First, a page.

Constructed landscapes and social memory: tales of St Samson in early medieval Cornwall
University of Exeter
Environment and Planning D: Society and Space
In this paper I consider the historical geography of place and space within the context of medieval Britain. Through examining the geography invoked within a particular hagiographic account about the life of St Samson, I explore how the medieval 'natural' world is both rendered understandable through its sacred symbolism, and reified as a familiar 'map' of instruction and collective social memory. Following a general discussion of the meaning of medieval hagiographies (which are comprised of curious compilations of factual and imaginative material relating to the 'lives' of saints from an even earlier time), I focus on their role as mediators of cultural identity. It is my premise in this paper that hagiographies are profoundly geographical, and are shot through with environmental metaphors and references to spaces, places, and landscapes. I examine how they both served as crucial tools of religious instruction, and carried geographical coordinates that helped to establish a sense of place. Through instilling local identity and collective memory with references to an imagined landscape of religious order, these saintly legends literally showed people how to experience the familiar landscape that they inhabited.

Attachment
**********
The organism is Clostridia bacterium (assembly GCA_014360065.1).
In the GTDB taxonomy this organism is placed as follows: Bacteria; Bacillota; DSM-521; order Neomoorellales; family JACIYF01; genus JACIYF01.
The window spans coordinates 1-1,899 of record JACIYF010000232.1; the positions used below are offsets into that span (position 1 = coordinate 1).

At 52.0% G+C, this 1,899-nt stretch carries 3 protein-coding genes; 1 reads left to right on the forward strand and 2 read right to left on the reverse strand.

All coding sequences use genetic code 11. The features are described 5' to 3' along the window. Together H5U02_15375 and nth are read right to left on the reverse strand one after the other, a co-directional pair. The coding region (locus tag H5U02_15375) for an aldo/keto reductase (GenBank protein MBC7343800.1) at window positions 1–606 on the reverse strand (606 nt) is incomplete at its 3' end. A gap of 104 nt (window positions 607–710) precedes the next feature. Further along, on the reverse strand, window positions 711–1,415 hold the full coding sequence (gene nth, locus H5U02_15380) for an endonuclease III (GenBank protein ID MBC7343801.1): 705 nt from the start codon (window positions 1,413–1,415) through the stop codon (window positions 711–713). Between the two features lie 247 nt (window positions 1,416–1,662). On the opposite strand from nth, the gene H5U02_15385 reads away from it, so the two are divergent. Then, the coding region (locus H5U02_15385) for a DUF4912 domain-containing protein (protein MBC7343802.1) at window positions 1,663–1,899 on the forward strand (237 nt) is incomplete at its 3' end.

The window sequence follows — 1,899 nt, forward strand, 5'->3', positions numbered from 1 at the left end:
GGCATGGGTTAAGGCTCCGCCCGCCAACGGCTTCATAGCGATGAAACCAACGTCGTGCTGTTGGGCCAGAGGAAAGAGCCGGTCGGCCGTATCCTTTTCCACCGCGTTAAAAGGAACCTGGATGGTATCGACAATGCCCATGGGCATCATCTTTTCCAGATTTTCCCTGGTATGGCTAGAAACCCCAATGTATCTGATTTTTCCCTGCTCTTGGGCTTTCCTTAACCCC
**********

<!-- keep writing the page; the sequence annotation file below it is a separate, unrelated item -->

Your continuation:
This is the author's post-print version of an article. The definitive, peer-reviewed and edited version of this article is published in Environment and Planning D: Society and Space, Volume 20, Number 2 (2002), pp. 231-248. DOI:10.1068/d303
Environment and Planning D: Society and Space, 20 (2), 2002: pp. 231-248